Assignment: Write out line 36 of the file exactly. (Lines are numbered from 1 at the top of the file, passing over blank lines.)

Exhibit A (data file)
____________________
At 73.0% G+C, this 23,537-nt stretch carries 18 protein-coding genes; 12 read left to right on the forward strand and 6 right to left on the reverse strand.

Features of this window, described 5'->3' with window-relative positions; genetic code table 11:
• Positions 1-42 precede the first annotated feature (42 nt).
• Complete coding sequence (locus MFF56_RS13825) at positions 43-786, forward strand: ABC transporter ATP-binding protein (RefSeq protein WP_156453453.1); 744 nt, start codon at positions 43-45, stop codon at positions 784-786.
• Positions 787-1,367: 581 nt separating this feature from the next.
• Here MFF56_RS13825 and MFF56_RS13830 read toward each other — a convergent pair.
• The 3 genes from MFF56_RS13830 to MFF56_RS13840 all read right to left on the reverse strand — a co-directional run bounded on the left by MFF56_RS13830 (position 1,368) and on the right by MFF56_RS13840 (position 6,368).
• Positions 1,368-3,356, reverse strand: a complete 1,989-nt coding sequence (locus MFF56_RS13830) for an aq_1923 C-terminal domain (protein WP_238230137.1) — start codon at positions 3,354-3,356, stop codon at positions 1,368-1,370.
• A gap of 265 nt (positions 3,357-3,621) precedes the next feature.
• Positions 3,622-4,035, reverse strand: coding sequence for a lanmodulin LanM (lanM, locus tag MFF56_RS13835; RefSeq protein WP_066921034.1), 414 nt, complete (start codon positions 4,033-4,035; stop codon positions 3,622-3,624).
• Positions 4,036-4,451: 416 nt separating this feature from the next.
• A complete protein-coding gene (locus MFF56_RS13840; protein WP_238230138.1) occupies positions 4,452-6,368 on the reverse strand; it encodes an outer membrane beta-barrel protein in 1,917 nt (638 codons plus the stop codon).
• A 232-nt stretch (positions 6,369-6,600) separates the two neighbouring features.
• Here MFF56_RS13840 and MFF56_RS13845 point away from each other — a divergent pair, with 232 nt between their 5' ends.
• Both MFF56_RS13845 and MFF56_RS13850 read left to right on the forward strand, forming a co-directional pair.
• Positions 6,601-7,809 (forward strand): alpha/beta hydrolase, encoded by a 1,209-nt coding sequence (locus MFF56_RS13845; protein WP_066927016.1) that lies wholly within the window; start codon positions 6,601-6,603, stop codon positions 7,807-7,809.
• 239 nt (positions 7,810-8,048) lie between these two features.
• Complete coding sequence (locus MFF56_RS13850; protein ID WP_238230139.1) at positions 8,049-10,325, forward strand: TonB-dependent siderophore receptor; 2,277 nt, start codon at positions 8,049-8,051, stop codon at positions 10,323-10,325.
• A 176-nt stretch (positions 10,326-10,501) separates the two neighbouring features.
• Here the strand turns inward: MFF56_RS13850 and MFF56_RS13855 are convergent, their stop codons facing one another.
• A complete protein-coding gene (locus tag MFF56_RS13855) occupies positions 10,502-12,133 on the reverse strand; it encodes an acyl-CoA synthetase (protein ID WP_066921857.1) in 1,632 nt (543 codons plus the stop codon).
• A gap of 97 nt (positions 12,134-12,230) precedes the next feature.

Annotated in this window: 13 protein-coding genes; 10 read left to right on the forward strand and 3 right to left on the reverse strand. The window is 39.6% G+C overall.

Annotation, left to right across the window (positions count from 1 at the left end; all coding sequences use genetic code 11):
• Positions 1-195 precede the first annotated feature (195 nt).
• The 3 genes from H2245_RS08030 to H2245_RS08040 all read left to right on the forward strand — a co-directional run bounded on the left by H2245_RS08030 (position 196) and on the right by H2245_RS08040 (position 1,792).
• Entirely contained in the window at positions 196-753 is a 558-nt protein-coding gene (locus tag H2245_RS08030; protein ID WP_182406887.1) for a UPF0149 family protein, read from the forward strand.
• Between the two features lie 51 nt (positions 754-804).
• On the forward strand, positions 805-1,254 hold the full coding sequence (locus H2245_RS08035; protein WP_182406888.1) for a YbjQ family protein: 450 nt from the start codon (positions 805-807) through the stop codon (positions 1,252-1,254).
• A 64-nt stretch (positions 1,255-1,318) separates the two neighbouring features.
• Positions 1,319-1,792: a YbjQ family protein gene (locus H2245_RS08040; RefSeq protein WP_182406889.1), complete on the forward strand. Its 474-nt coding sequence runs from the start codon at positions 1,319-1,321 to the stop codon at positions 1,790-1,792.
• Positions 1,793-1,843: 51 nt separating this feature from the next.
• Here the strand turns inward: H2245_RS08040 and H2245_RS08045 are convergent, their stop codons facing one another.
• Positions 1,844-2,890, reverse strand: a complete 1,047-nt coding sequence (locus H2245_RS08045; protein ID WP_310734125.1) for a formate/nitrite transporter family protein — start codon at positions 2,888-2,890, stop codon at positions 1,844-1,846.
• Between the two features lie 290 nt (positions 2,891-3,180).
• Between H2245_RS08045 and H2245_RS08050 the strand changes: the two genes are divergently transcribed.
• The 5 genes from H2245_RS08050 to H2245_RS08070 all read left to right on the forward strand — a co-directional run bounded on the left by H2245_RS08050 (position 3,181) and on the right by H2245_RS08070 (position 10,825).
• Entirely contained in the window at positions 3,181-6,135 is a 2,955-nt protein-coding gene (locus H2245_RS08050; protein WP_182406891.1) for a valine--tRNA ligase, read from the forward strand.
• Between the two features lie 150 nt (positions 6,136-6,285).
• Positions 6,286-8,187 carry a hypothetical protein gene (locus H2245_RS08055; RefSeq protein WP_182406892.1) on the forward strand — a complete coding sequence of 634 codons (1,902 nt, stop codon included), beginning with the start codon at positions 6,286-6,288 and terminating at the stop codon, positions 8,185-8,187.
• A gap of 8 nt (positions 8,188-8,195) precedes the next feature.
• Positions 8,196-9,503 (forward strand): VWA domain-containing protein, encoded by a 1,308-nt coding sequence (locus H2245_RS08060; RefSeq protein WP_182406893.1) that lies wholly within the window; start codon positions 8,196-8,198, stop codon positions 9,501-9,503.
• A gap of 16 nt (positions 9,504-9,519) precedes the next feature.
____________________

• Between H2245_RS08045 and H2245_RS08050 the strand changes: the two genes are divergently transcribed.